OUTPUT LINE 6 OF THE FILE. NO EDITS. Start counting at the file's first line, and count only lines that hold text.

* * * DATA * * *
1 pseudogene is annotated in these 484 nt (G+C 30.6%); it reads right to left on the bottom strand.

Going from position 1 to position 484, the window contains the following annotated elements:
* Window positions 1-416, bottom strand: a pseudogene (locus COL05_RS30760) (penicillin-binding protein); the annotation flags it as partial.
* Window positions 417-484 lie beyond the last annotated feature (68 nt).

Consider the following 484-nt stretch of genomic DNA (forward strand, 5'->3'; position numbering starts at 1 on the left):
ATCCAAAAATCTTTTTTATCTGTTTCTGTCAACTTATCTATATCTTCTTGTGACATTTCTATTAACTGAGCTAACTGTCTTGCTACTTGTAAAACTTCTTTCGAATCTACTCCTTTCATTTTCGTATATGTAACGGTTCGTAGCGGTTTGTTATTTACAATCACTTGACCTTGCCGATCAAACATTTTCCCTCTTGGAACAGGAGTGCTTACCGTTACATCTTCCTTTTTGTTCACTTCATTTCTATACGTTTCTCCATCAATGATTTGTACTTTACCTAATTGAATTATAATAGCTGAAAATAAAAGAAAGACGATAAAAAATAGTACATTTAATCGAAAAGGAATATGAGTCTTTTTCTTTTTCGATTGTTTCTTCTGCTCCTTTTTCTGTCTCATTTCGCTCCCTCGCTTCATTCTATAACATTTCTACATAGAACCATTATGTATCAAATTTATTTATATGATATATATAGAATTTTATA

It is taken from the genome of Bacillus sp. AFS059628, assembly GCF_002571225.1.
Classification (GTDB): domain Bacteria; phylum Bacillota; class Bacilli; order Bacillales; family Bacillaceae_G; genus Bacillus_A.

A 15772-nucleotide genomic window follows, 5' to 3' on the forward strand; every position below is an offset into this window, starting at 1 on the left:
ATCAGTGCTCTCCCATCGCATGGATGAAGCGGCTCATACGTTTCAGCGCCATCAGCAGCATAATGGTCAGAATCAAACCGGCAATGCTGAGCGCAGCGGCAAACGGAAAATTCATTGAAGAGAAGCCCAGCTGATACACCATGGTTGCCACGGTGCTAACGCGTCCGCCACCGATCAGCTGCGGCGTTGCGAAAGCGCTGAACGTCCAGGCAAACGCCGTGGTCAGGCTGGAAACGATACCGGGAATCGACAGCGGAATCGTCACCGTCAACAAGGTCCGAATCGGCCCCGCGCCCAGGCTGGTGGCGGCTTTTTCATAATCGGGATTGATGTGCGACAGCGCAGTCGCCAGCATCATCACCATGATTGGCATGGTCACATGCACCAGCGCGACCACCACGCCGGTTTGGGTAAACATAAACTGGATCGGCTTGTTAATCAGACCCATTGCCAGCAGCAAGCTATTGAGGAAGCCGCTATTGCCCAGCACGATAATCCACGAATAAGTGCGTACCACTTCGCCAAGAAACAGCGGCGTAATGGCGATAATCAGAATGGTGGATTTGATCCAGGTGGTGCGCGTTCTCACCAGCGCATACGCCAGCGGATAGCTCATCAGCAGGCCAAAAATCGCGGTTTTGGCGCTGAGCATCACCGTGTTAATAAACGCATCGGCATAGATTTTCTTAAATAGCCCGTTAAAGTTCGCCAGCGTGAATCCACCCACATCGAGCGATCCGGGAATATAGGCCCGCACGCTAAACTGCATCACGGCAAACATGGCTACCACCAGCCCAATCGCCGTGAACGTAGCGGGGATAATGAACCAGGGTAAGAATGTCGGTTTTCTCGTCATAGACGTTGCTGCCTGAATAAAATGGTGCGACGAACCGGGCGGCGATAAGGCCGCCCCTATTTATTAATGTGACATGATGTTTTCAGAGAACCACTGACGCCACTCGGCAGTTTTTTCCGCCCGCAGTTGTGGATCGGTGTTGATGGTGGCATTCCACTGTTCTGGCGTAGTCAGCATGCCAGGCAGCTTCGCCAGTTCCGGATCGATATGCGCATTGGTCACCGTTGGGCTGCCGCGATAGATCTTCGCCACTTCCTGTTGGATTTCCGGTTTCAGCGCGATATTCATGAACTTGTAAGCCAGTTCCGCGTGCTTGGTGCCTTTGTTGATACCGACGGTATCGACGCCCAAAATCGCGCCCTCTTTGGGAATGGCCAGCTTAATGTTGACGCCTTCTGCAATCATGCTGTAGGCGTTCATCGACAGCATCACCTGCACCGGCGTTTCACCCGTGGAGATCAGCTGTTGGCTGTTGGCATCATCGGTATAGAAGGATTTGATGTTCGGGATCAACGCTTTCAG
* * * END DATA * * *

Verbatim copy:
ATCCAAAAATCTTTTTTATCTGTTTCTGTCAACTTATCTATATCTTCTTGTGACATTTCTATTAACTGAGCTAACTGTCTTGCTACTTGTAAAACTTCTTTCGAATCTACTCCTTTCATTTTCGTATATGTAACGGTTCGTAGCGGTTTGTTATTTACAATCACTTGACCTTGCCGATCAAACATTTTCCCTCTTGGAACAGGAGTGCTTACCGTTACATCTTCCTTTTTGTTCACTTCATTTCTATACGTTTCTCCATCAATGATTTGTACTTTACCTAATTGAATTATAATAGCTGAAAATAAAAGAAAGACGATAAAAAATAGTACATTTAATCGAAAAGGAATATGAGTCTTTTTCTTTTTCGATTGTTTCTTCTGCTCCTTTTTCTGTCTCATTTCGCTCCCTCGCTTCATTCTATAACATTTCTACATAGAACCATTATGTATCAAATTTATTTATATGATATATATAGAATTTTATA